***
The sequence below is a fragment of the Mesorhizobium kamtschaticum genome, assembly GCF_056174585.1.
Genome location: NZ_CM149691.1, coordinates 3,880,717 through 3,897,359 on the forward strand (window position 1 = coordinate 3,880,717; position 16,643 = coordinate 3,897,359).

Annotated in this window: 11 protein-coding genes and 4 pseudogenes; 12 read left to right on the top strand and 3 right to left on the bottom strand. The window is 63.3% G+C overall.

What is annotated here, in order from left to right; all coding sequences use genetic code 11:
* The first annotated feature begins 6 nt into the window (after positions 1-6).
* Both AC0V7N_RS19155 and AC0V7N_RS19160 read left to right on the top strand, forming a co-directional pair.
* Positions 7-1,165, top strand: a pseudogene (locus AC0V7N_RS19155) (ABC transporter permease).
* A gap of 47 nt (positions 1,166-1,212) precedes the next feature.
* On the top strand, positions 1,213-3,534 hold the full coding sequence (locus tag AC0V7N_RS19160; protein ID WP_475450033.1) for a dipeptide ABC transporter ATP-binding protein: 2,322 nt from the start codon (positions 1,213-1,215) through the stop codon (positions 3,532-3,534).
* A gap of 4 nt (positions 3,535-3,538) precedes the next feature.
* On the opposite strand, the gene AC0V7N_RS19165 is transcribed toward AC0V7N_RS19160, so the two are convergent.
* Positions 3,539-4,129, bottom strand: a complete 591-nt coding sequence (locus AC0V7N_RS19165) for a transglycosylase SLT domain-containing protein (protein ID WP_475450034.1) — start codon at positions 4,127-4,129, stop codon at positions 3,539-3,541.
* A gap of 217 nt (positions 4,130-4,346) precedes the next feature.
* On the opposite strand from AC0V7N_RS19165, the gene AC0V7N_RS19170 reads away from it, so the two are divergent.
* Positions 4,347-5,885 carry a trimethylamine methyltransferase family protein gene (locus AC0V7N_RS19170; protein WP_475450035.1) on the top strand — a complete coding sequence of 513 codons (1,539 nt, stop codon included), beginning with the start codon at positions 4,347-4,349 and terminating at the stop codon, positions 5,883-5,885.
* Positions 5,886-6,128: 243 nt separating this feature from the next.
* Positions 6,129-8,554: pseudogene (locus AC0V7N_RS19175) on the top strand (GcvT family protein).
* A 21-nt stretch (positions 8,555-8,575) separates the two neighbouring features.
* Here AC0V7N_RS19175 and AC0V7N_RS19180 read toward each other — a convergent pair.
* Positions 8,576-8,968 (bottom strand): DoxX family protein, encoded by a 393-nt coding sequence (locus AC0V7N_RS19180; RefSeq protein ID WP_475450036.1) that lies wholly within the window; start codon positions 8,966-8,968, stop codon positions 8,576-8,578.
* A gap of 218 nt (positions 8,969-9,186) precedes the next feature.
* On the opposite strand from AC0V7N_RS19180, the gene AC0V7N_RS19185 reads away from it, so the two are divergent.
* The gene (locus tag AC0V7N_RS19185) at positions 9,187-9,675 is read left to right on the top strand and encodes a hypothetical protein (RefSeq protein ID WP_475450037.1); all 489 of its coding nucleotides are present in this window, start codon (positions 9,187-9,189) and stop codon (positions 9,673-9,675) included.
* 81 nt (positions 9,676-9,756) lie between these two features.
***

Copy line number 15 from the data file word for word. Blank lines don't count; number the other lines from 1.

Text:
* Positions 4,347-5,885 carry a trimethylamine methyltransferase family protein gene (locus AC0V7N_RS19170; protein WP_475450035.1) on the top strand — a complete coding sequence of 513 codons (1,539 nt, stop codon included), beginning with the start codon at positions 4,347-4,349 and terminating at the stop codon, positions 5,883-5,885.